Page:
(Nick’s Notes: The original article by JoAnne Swanson can be found here. All of the RTJC’s articles are under a Creative Commons License that requires attribution, non-commercial use and no re-mixing. I do not expect to make any money off of this post nor am I asking for folks to give me money for this reprint, thanks!)
What images and thoughts come to mind when you hear the word leisure?
Many people automatically associate leisure with what people do in their ‘spare’ or ‘free’ time (i.e., time spent away from paid jobs), or with pursuits such as entertainment, vacations, or sports.
I think we need to delve deeper when we think about the meaning of leisure.
What happens to leisure when we live in a culture where nearly everyone is expected to have paid jobs and work long hours just to earn their keep? How much of our time is truly free in a culture like this?
Leisure gets an unfair bad rap, if you ask me. Too often it is dismissed as something less worthy of care and consideration than the useful productive work that needs to get done, or as a kind of guilty pleasure that is only available to a privileged, rich elite who can afford it.
One source of the problem is the way we think. We’ve internalised the Protestant work ethic to such a debilitating degree that leisure has become trivialised and morally suspect. We worship effort and busy-ness instead. Workaholism is worn as a badge of pride and moral superiority. We overvalue activity, exertion, and even drudgery, while simultaneously undervaluing the ability to be receptive and allow things to happen as they will. This obsession with work crowds out time to reflect and contemplate alternative ways of life.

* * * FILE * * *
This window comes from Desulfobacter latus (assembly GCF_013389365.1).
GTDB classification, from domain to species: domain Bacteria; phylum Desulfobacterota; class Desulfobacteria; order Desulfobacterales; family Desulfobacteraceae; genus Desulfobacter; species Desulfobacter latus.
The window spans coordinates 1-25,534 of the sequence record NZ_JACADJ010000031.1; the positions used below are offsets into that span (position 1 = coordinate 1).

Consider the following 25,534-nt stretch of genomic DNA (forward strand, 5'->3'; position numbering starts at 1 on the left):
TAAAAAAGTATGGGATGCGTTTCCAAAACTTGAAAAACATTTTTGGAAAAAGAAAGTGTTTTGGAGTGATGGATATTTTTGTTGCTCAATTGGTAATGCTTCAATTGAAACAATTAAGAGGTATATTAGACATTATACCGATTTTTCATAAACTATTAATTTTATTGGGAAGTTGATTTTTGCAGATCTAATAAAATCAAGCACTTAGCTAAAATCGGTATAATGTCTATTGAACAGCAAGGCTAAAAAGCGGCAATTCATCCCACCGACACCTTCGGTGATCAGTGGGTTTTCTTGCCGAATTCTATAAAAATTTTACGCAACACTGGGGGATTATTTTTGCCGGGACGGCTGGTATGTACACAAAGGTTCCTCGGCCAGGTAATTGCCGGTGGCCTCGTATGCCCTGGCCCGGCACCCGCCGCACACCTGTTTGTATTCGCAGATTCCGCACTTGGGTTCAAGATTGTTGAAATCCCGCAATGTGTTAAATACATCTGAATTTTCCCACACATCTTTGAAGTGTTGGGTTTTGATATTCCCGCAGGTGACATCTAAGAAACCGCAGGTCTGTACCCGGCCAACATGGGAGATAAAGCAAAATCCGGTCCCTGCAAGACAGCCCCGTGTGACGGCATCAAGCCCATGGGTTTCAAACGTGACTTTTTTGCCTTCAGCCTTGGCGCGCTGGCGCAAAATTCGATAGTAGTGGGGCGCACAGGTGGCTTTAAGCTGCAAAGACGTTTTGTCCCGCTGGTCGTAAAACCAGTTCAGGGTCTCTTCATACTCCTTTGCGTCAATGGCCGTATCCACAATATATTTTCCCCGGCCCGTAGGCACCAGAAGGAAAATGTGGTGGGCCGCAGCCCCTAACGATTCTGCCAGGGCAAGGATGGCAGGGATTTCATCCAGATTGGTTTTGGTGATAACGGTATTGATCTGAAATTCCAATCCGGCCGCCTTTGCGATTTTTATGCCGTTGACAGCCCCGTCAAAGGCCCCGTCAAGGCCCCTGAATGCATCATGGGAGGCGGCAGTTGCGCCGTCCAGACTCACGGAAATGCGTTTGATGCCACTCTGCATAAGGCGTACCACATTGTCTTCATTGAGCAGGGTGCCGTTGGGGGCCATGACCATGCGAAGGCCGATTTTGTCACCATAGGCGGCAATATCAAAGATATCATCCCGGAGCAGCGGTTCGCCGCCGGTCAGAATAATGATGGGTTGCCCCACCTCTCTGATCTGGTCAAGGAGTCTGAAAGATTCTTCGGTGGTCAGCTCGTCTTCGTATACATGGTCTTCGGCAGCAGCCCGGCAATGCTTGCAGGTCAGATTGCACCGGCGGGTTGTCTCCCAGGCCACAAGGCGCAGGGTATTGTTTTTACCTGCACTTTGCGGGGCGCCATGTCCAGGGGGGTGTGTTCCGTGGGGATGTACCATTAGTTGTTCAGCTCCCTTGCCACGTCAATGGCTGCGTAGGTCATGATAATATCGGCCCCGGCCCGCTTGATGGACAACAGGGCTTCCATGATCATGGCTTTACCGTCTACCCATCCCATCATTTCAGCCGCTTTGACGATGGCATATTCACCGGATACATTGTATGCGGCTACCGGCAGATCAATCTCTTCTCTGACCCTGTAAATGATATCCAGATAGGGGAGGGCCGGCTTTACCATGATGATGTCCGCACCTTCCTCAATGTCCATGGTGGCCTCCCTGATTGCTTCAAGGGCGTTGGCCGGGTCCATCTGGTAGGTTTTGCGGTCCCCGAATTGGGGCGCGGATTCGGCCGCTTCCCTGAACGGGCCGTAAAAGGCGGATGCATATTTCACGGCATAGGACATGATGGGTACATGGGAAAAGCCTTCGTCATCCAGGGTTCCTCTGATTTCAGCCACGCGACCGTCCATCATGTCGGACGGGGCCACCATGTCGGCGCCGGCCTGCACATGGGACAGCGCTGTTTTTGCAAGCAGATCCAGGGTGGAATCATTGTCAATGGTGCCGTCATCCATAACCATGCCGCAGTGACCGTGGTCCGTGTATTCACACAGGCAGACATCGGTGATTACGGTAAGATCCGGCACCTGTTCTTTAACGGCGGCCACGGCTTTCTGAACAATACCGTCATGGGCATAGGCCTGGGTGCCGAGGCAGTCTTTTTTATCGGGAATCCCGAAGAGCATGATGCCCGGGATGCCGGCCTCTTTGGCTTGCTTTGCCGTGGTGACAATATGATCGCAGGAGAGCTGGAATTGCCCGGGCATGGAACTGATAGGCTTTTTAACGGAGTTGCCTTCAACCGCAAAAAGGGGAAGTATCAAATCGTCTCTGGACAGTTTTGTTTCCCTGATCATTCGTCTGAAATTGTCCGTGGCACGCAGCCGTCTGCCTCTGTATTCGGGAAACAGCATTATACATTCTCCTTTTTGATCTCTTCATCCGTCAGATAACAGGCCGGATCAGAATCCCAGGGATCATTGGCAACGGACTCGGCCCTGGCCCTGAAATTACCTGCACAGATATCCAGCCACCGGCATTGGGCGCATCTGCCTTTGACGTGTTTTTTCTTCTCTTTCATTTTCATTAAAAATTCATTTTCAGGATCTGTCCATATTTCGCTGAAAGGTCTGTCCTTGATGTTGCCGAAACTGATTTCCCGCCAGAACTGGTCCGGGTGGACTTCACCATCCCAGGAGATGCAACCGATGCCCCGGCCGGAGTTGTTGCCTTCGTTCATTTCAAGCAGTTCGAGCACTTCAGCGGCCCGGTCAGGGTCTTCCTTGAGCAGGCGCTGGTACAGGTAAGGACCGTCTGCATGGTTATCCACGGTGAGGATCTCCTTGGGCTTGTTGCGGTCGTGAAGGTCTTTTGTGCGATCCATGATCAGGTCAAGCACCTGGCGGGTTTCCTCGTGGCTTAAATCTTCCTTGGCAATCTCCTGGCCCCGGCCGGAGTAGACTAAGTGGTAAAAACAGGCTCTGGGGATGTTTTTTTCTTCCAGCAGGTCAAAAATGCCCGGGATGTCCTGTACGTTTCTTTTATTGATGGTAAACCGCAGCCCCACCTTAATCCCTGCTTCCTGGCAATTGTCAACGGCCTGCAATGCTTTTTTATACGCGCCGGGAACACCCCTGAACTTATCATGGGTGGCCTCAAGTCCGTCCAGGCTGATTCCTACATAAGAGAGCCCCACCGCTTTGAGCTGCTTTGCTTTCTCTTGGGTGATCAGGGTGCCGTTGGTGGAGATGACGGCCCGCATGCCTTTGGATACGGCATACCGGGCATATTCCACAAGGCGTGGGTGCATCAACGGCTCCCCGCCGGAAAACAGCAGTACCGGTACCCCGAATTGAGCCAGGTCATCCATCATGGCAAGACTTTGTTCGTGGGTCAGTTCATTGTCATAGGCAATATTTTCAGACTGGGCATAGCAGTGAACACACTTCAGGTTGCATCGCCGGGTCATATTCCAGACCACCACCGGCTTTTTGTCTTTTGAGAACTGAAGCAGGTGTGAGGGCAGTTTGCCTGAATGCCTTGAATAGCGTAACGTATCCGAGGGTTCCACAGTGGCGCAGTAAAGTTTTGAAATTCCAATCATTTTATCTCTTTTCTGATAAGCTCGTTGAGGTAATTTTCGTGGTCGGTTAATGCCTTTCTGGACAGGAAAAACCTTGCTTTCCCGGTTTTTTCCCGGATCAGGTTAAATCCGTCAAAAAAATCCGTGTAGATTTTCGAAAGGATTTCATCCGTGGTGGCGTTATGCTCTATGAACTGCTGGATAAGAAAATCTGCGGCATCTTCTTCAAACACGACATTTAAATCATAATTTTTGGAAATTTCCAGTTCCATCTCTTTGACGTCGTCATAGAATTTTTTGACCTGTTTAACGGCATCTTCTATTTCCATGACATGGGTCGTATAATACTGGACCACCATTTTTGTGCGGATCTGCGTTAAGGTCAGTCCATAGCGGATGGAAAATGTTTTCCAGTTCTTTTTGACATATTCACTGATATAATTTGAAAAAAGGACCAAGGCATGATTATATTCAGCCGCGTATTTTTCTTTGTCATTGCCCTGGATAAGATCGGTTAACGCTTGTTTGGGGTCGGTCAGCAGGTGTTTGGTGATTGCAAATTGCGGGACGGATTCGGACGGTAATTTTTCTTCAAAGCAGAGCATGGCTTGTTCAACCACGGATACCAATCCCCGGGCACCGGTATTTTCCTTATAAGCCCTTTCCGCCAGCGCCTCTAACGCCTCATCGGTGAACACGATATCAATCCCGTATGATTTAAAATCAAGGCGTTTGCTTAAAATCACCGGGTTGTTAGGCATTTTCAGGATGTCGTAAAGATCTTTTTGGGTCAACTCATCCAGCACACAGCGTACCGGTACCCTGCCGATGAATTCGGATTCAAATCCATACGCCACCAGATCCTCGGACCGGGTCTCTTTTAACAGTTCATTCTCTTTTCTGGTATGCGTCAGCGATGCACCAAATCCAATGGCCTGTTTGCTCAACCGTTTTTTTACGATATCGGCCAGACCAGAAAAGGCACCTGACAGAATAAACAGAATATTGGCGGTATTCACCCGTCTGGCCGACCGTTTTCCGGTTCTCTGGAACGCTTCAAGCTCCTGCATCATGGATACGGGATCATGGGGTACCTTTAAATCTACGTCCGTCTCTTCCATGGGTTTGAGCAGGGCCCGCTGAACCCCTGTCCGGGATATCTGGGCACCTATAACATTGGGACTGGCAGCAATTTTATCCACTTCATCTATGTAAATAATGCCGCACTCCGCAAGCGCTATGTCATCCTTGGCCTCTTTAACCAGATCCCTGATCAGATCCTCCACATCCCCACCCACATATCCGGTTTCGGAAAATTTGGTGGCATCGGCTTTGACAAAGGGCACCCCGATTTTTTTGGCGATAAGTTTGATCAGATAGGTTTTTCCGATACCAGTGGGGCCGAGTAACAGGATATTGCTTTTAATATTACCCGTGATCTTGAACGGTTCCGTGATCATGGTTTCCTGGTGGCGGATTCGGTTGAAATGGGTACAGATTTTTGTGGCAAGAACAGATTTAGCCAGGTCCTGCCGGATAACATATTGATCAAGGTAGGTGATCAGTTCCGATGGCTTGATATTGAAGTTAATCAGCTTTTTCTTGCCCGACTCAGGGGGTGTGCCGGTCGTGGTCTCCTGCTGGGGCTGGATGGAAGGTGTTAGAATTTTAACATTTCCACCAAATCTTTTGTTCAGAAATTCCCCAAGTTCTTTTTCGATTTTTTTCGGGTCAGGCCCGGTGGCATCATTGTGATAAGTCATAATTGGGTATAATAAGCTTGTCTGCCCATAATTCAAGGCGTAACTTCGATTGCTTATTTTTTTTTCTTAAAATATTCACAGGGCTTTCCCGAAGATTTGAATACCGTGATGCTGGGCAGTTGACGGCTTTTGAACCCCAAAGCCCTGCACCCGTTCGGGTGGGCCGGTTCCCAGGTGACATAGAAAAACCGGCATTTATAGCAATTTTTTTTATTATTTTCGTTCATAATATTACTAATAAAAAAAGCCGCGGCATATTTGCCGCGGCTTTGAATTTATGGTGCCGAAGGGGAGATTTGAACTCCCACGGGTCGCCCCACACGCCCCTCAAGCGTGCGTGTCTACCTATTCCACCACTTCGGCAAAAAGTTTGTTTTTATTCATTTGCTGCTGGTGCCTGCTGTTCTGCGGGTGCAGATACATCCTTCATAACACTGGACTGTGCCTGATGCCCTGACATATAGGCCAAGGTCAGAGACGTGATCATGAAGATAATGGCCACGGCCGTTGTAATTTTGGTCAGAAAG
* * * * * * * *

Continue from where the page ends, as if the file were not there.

I reject the idea that my worth as a human being – or anyone’s, for that matter – should be measured by willingness to work hard at a paid job. I don’t want to live in a world where I’m only allowed to feel like a worthwhile person if I am expending huge effort to accomplish things on an economically approved timetable. I want to live in a world where I can use my gifts to do high quality work of the heart and spirit, while trusting that my support will come through using those gifts in accordance with divine Will to provide what others want and need. I want everyone else to have the same option.
While it is no doubt true that some things can’t be accomplished without a considerable expenditure of effort, it has also been my experience that there is a way of working – a beautiful, playful, even awe-inspiring way – that is only available to those who can set aside the cultural brainwashing of the work ethic long enough to allow themselves the pleasure of relaxing deeply into the experience of true leisure. The kind of work that is done from this place of inner balance cannot be rushed; it takes the time it takes, and that’s that. Most artists understand this intuitively.
Paradoxcially, artists in particular are sometimes perceived by onlookers as ‘doing nothing’ at precisely the times when their creative selves are in fact most deeply engaged and they are in a state of flow. As a writer, I have spent years passively writing an essay or book chapter – doing the invisible labour of pondering, digesting, and researching the ideas I want to present – before I get to the visible labour of actively writing it. As the process unfolds, there are often times where I’m enjoying a leisure activity such as lounging around or reading a book, and it may appear that I’m just goofing off at those times. All stages of the process are essential in producing a finished piece of good quality writing, yet only the final stage is likely to be perceived by an outsider as real work.
Yet leisure is the ground from which the best work so often emerges, and the soil through which creativity bears some of its most delicious, ripe fruit. In this sense, to be at leisure is to be very actively engaged indeed. Lounging around can be a purposeless way of being purposeful – a way of allowing my unconscious mind freedom to roam and generate creative insights. When I allow myself to be fully at leisure in this way – something that is actually quite a bit more difficult than it sounds – I notice that my writing flows from a deeper place. It is a place that affirms joy, pleasure, mystery, and wonder.